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viernes, 20 de febrero de 2009
jueves, 19 de febrero de 2009
French hail Carla Bruni as their own Princess Diana after she kisses children with AIDS on Africa trip
The French have hailed their First Lady Carla Bruni as 'the new Princess Diana' after she kissed infected children on her first trip to Africa as an AIDS ambassador.
Images of the former supermodel hugging AIDS victims in the poverty-stricken state of Burkina Faso have been splashed across the media in France.
And glossy magazine VSD said yesterday: 'She is Diana's natural heiress.
'She must surely be thinking she is following in the footsteps of the Princess as she visits a continent which is still devastated by AIDS.'
Superglam Carla Bruni-Sarkozy shows Hollywood stars how it's done at Paris Fashion Week gala
France's First Lady Carla Bruni-Sarkozy stole the show at a Paris Fashion Week gala in a traffic-stopping purple dress.
Showing her move into politics haven't dimmed her fashion roots, the 41-year-old singer was the epitome of Gallic chic as she arrived at the annual Gala Sidaction-Diner de la Mode in the French capital last night.
On a day when one million French workers took to the streets in protest at her husband Nicolas's handling of the economic crisis, Bruni-Sarkozy was partying in a Yves Saint Laurent column dress.
The Queen of Coum-BoohaEgypt’s only female mayor is too busy taking charge and solving crises to worry about what people have to say about her
By Ali El-Bahnasawy
Asked for directions to Coum-Booha village in Assiut governorate, an old man wearing a gray galabeyya and a traditional brown hat responds in a heavy Upper Egypt accent, “the village whose mayor is mara?”
Mara is a condescending Arabic word to describe a woman. He says it in a disgusted tone, points out directions and leaves in a hurry.
The village of Coum-Booha welcomes visitors with a fairly standard sight: a few small coffee shops scattered about the village’s main entrance.
This is also where men spend their evenings smoking shisha and chatting about politics and women, their favorite subjects.
This sunny January morning, they are discussing both at the same time. More specifically, they’re discussing Eva Habeil Kirollous, the new mayor of Coum-Booha and the first female mayor in the nation.
The community won’t hold her back from her chance to help the people simply because she’s a woman, he says, adding that before her election she was the village lawyer who helped people for years even when they couldn’t pay.
Magdy’s uncle Gamal interjects, “We know her father too, and her grandfather. Both were mayors for Coum-Booha. We liked them because they were honest, down-to-earth people. We don’t want a mayor from outside this family.”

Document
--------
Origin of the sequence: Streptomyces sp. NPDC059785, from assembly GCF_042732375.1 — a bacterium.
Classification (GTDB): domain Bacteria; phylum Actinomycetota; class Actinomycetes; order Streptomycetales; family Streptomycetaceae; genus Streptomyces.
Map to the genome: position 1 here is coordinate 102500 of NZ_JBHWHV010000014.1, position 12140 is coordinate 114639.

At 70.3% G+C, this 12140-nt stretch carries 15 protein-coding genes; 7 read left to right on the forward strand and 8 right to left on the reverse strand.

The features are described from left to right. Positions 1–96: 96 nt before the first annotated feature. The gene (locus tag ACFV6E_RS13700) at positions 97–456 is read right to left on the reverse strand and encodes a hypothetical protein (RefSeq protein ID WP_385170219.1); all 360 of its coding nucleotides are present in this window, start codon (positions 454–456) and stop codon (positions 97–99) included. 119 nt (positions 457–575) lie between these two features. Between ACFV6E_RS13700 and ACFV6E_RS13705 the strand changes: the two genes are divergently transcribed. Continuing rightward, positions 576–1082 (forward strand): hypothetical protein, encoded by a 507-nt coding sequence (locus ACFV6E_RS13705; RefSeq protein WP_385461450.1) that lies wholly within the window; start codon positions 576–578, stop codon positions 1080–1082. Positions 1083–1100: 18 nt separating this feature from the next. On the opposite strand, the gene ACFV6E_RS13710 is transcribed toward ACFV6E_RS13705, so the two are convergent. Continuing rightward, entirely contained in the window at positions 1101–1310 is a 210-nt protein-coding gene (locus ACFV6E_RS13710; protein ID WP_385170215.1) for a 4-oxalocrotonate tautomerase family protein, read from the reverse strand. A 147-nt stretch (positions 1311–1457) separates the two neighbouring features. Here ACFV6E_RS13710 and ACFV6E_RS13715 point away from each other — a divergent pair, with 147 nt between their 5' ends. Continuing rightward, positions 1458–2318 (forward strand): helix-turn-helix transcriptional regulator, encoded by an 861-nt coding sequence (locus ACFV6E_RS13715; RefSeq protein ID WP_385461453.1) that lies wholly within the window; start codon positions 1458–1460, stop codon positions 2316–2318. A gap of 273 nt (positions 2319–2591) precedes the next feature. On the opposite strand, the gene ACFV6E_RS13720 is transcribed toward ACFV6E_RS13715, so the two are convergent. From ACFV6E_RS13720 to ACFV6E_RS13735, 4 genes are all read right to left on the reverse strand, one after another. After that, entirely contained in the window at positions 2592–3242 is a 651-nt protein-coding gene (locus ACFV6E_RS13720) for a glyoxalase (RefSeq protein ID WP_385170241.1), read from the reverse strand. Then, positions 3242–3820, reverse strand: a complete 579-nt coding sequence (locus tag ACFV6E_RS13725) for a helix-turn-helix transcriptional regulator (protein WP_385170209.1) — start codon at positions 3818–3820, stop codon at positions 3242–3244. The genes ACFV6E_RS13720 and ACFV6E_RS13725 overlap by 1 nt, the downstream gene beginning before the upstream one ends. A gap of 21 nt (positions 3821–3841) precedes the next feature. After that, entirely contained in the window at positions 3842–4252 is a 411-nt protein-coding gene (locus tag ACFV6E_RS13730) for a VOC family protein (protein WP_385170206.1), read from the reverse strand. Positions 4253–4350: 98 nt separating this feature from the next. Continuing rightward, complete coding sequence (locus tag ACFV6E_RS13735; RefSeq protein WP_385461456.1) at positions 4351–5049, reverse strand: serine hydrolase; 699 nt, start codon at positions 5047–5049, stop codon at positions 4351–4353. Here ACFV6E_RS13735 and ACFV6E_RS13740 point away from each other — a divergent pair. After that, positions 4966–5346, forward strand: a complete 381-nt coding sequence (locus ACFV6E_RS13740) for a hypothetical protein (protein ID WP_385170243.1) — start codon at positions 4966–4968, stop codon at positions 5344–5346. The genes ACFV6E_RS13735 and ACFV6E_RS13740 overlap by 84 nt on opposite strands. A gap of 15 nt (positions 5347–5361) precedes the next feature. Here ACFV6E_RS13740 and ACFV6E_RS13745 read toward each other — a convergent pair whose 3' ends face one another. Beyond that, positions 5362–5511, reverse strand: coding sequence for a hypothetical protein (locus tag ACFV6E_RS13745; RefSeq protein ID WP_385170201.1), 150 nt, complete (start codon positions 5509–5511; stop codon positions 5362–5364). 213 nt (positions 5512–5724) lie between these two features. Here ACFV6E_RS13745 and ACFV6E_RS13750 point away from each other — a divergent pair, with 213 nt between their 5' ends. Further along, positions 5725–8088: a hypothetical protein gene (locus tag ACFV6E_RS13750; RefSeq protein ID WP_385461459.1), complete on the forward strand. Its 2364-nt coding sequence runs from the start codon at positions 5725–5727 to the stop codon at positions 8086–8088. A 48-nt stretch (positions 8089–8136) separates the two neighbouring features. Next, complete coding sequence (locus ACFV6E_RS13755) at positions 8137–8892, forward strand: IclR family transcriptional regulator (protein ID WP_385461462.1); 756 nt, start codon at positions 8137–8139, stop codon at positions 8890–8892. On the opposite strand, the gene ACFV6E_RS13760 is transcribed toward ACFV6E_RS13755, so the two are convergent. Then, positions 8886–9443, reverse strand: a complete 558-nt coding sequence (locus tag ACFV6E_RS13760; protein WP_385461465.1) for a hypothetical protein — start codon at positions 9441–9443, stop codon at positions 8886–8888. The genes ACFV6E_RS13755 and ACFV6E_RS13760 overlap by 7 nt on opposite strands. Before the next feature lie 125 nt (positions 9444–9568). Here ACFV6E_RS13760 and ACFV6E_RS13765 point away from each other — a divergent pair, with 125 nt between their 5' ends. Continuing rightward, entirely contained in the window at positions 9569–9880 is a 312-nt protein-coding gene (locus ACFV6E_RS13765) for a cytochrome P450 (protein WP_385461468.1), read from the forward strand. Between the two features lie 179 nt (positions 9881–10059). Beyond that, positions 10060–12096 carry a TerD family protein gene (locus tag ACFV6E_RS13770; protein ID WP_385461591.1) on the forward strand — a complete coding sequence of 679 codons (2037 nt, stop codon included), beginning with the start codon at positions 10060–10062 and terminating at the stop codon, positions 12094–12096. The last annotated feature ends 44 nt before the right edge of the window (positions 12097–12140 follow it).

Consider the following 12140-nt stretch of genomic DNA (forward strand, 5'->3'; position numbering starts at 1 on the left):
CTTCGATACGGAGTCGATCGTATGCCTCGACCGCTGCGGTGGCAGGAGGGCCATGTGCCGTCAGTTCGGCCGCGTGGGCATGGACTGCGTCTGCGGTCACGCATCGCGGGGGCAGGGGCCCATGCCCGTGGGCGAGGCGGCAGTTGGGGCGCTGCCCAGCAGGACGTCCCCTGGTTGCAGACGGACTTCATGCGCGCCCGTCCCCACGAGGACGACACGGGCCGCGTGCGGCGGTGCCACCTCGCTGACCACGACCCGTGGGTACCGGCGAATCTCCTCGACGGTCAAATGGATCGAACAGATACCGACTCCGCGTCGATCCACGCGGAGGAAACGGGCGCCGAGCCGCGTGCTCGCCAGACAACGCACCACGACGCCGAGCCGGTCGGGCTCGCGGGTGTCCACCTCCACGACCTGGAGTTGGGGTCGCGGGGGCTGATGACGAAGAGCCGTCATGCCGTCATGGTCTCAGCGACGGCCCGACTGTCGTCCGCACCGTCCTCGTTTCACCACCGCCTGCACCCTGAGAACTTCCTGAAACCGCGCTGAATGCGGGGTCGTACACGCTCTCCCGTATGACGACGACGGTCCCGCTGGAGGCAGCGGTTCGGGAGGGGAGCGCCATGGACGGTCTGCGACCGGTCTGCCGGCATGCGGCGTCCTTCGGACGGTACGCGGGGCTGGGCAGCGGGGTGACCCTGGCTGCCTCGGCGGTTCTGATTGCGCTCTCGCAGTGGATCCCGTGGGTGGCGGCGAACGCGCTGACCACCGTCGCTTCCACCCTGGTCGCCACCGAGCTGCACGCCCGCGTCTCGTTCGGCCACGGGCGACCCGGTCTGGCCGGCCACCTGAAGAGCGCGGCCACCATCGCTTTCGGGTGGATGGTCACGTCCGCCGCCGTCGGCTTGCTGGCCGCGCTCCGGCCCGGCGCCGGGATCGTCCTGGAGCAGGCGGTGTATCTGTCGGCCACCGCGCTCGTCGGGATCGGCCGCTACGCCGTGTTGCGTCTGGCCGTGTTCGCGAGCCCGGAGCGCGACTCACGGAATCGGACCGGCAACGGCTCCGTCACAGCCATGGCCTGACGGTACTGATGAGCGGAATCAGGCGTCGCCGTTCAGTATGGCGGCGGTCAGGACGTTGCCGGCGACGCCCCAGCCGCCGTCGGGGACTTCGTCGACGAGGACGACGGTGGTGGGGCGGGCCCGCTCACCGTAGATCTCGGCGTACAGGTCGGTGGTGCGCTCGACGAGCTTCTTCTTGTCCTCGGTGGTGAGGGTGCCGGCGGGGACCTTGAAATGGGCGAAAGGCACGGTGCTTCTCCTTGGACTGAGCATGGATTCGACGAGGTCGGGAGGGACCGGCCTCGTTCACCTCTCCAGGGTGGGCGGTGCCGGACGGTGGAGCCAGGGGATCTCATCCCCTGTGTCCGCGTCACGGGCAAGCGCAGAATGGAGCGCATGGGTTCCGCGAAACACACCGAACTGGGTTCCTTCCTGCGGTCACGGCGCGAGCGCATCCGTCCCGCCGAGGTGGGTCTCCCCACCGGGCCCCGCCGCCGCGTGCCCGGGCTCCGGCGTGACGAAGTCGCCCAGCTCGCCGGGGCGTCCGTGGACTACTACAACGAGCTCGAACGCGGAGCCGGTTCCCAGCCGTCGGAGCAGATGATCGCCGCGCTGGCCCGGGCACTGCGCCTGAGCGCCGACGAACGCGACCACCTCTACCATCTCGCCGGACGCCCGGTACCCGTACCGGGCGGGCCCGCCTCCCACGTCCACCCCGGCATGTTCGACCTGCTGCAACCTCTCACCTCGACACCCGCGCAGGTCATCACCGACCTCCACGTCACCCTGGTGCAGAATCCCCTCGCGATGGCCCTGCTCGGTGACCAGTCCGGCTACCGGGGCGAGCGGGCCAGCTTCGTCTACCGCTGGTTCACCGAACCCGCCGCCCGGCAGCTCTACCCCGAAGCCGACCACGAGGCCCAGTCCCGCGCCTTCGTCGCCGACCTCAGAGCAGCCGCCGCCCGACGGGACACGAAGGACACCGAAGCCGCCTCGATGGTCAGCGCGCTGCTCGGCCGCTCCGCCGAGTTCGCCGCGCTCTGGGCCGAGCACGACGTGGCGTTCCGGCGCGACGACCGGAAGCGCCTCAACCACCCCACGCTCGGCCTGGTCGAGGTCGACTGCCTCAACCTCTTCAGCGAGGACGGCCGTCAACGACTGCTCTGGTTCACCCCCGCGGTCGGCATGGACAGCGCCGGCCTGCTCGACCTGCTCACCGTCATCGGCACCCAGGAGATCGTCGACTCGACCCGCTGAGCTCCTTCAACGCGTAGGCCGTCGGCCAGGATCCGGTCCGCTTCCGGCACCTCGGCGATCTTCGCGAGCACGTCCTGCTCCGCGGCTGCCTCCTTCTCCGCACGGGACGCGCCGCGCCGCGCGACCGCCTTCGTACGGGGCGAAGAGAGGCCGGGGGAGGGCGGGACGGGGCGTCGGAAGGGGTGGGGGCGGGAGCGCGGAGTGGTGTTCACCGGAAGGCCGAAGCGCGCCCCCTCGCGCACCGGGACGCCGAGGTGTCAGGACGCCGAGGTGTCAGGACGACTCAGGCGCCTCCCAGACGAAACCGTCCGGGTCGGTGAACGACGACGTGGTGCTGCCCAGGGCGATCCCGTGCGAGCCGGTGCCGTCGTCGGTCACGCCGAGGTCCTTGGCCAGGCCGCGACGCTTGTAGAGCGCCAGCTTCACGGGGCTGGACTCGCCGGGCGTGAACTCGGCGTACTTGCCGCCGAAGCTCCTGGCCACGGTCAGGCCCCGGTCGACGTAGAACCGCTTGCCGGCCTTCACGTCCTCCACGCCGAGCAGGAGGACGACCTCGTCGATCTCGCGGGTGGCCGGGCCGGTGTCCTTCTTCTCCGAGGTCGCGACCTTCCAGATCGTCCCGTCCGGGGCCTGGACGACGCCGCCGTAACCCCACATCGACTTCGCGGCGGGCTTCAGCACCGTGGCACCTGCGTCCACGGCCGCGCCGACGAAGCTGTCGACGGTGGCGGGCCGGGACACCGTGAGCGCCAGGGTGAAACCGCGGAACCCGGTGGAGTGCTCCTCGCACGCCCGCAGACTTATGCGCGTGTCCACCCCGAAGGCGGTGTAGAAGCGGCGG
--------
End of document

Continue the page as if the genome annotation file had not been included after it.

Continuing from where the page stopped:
As the men offer their opinions, the mayor swiftly becomes the hot topic in the coffee shop, and all agree that a female mayor might be as good as a male one. Nevertheless, everyone wants his say on the matter. After staying silent a long time, the oldest man in the room nods his wrinkled head and proclaims, “I don’t mind having a female mayor, only if she is working like a man.”
Museo Mamut, un viaje al pasado remoto
El Heraldo de Chihuahua - 18 de febrero de 2009 - Chihuahua, Chihuahua.- En esta ocasión el recorrido por esta tricentenaria ciudad se sugiere en el tiempo, a épocas mucho más antiguas que su fundación (1709), e incluso más ancestrales al paso del adelantado Juan de Oñate y Cabeza de Vaca (1598 y 1534, respectivamente).
LEER NOTICIA COMPLETA- PRESIONE AL INICIO EL TITULO ''Museo Mamut / Chihuahua''
ART - MUSEUMS
Exhibe Munal acervo fonográfico de actividades literarias del INBA
Una veintena de grabaciones de audio de distintas actividades organizadas por el INBA en los últimos 50 años, son exhibidas a partir de hoy en el Museo Nacional de Arte (Munal), donde podrá recordarse a autores como Juan José Arreola, Jorge Ibargüengoitia o Juan García Ponce.
February 18th, 2009.
LEER NOTICIA COMPLETA- PRESIONE AL INICIO EL TITULO ''Acervo fonográfico''.
Estonia dispuesta a recibir a los ex reclusos de Guantánamo
Últimas noticias Estonia dispuesta a recibir a los ex reclusos de Guantánamo
19/ 02/ 2009
LEER NOTICIA COMPLETA- PRESIONE AL INICIO EL TITULO ''Guantánamo / Estonia''
Los Angeles, California, Estados Unidos - Entre los restos más llamativos se encuentran el cráneo de un león americano, así como huesos de lobos, tigres dientes de sable, caballos, bisontes, coyotes, linces e incluso un mamut colombiano.
LEER NOTICIA COMPLETA- PRESIONE AL INICIO EL TITULO ''Fósiles en Los Angeles''.
miércoles, 18 de febrero de 2009
SND30: Five papers named World’s Best-Designed
Four European papers, one Mexican paper take top honors
By Dorsey — February 18, 2009
SND30: The 2008 World’s Best-Designed™ Newspapers from Society for News Design on Vimeo.
In its 30th annual “The Best of Newspaper Design™ Creative Competition,” the Society for News Design has named four newspapers from Europe and one from Mexico as “World’s Best-Designed Newspapers™.”